DINA DONG/THE VARSITY

The 2019 Canadian federal election saw the Liberal Party remain in power, although it lost 27 seats compared to the 2015 elections and was reduced from a majority to a minority government.

Liberal incumbents won all three of U of T’s ridings: Chrystia Freeland for University–Rosedale, where UTSG is located; Iqra Khalid for Mississauga–Erin Mills, where UTM is located; and Gary Anadasangaree for Scarborough–Rouge Park, where UTSC is located.

For students, the Liberal Party platform promised a two-year grace period on paying off student loans, increasing the loan repayment threshold to $35,000 a year, and increasing grants by 40 per cent.

Electoral disparities

Even though the Conservative Party won fewer seats than the Liberals, it comfortably topped the popular vote at 34.4 per cent compared to the Liberals’ 33 per cent. The other big shifts occurred with the Bloc Québécois (BQ), which gained 22 seats to reach a total of 32, and the New Democratic Party, which lost 15 seats to fall to a total of 24.

The election displayed the disparity between votes and seats under the first-past-the-post voting system. While the Green Party won 6.5 per cent of the total vote, it only won three seats. Meanwhile, the BQ’s 7.7 per cent of the vote translated into 32 seats in Québec.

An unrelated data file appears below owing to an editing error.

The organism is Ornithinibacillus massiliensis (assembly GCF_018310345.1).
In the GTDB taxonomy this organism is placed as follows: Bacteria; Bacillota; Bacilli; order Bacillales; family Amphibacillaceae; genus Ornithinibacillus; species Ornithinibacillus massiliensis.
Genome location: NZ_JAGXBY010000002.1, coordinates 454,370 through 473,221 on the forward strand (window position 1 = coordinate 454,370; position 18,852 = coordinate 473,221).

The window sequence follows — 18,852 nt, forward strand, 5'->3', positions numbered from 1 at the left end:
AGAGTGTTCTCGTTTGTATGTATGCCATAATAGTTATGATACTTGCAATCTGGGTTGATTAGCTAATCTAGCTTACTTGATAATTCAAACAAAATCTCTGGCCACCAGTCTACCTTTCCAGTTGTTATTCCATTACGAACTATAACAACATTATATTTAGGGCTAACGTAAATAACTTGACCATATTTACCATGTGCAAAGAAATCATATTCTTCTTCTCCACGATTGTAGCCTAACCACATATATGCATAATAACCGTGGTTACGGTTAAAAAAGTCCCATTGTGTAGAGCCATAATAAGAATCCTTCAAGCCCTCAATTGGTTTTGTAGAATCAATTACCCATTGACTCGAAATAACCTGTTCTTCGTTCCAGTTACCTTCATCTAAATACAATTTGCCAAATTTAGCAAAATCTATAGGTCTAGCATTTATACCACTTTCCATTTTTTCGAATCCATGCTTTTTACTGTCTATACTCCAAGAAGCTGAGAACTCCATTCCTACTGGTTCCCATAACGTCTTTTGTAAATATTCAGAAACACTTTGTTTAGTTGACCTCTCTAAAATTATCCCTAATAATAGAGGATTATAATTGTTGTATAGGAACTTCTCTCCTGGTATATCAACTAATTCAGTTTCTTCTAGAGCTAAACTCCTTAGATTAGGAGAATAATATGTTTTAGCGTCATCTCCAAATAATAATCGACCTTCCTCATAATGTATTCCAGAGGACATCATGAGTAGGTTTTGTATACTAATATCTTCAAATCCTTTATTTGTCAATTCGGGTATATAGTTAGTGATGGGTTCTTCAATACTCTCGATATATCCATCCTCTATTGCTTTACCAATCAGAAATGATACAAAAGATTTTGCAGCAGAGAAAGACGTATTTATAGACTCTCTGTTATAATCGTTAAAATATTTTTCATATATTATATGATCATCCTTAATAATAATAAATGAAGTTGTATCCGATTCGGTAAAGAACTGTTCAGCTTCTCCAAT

In 2015, the Liberals promised electoral reform to even out these disparities. The Liberals abandoned this commitment in 2017 and appear to have benefitted from that decision, as they won the election despite more Canadians voting for another party.

Leading a minority government

“I do think that the shine has come off of the Liberal brand a little bit in the last four years,” said U of T political science professor Andrew McDougall on the election outcome. “When Trudeau came in, he had sky-high expectations of doing politics differently, and he projected this sort of young, energetic leader who was going to really sort of change everything for a better progressive future. And of course, perhaps inevitably, he couldn’t live up to any of that, or even live up to a lot of that.”

Looking into the future, McDougall predicts that this government is “not going to last the full four or five years… The opposition parties are going to give the Liberals some time to govern… but they’re going to be waiting for their opportunity to bring down the government about 18 months to two years, and [hold] an election at a time that they feel is best for them.”

Unlike with their previous majority government, the Liberals will now have to gain support from the opposition parties in order to govern and pass legislation. Having rejected a coalition government with other parties, the Liberals will “have to work on an issue by issue basis with these parties on their platform. But the parties are going to have a say now in what those policies look like,” said McDougall.

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